On July 4, 1911, Springfield’s morning newspaper, the Sun, declared the 13 deaths that had marked the Fourth of July celebration, a “wonderful decrease” in the 28 deaths reported the year before.
“The number of injured reported is 294, as compared against 1,785 last year,” it added. “In 1909, there were 44 killed at 2,641 injured.”
It’s for that reason that in 1912 city fathers hoped to get through Independence Day without too many people watching their limbs become independent of their bodies.
Safer and saner
“Every preparation for the celebration ... as the safest, sanest that has ever been held in Springfield has been made,” the Sun announced, “and it is hoped and believed that when the roll call is called at the close of festivities tonight showing the names of those who have been killed or maimed ... none of this city will be among the number.”
In an editorial, Charles Kay went further.
“Fires, lost limbs, tetanus and a host of other casualties have drawn the popular mind to ration measures for elimination of many of the detrimental effects of using gunpowder to stimulate patriotism,” he wrote.
As a result, “the more dangerous chemical elements formerly employed in explosives and pyrotechnics have been changed to something less destructive to life and property.”
In comments that would set off political pyrotechnics today, Kay said “the habit of carrying a pistol and of flicking it in the face of companions is a bad one.”
Kay said he was encouraged by the fireworks pistols that caused injuries to many young boys.
“The bearing of the real pistol has been the source of more evil than good in American society ever since the days of established order and safety,” he wrote, “and the average citizen has now no more legitimate need for a pistol on his person than he has for a Bowie knife or sabre.”
Kay also held out that technology — in the form of safer electric illumination — would not only continue to make attractive displays for the holiday but “some day .... will also make our shocking noises and the patriot explosions for us in a harmless and satisfactory manner.”
Hammers and tetanus
Neither technology nor appeals could save people like Phillip Flints of near Plattsburg from the long gash he got in his cheek after a piece of metal opened it up when he took a hammer to a torpedo firework.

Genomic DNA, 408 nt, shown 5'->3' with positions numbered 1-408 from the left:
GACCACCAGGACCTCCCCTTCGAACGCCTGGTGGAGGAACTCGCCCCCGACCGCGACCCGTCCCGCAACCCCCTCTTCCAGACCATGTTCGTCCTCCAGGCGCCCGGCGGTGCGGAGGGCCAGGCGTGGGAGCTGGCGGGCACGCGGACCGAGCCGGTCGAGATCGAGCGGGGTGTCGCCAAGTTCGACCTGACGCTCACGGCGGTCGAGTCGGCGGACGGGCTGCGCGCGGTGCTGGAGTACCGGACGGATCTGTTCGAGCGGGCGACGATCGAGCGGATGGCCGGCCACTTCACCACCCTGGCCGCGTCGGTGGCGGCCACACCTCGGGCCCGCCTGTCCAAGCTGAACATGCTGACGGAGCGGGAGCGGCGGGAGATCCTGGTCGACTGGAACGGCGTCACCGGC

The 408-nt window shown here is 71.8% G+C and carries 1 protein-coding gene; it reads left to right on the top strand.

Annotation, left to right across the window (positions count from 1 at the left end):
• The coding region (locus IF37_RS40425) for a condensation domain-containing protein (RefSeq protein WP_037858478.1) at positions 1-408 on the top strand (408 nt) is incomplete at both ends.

In a 1910 front page story, the Sun warned its readers to take care in the treatment of any scrapes, cuts or burns suffered during the celebrations, saying lockjaw, the ultimate result of infection with tetanus, “is always due to carelessness.”
Although the Geo. Hauck Co. and the sporting goods firms of P. Slack’s and Sons and Geo. E. Meek were all still peddling firecrackers, the advertisements noted they were “harmless but enjoyable.”
Clearly, though there was plenty for people to do on the Fourth without lighting a match.
At 19 S. Fountain Ave., the W.F. Kennedy Co. was offering “family liquors by the gallon.”
Nearby Yellow Springs was holding its sixth annual Chautauqua, an educational festival patterned after the famous Chautauqua Institute of New York.
A later report said the Springfield & Xenia Railroad took an extra 500 passengers to the village’s Neff Park to hear entertainment and listen to Judge Stringer, “one of Chicago’s leading orators.”
The event included a performance by the Kellog Haines Concert Company, in which the performers were “forced to respond to 17 curtain calls.
Springfield’s celebration wasn’t without cerebral fare: C.J. Bowlus was providing the literary event from 4 to 5 p.m.
But other events in Snyder Park — called the “mecca” of celebrations — included city tennis championships, foot races (including one specifically for fat men), quoits matches for all comers, a baseball game and both afternoon and evening fireworks.
That year also featured a cornerstone laying for the new Knights of Pythias Castle on West High Street, and the eighth annual homecoming reunion for children who had grown up at the IOOF Home.
Things did not turn out perfectly, of course.
Gabriel Wright Sr. made the holidays memorable for his son by getting drunk and beating him with a leather belt because the boy had borrowed his brother’s hat and spent two quarters tucked in the bill that weren’t his.
Said the Sun, “He was a livid mass of welts and bruises.”
Indeed, during the otherwise safe, sane Fourth, the “21 arrests ... made during the day (made it) the biggest day in police circles for many months.”
Many of the offenders, it seems, had been imbibing family liquors by the gallons.
Devoid of danger
By and large, though, Springfield had been comparatively sane and safe.
After an evening concert in Snyder Park, during which the “sweet strains of the martial airs” came from the instruments of the Yolo Band, the pleasing pyrotechnics came.
“For an hour, the heavens were bright with fair-colored stars from set pieces and other designs,” said The Sun, “and it is not stretching the point in the least to say that it proved the most elaborate display of fireworks ever given in Springfield.”
As with other things safe and sane, the fun had been “devoid of danger.”
Contact this reporter at (937) 328-0368 or firstname.lastname@example.org.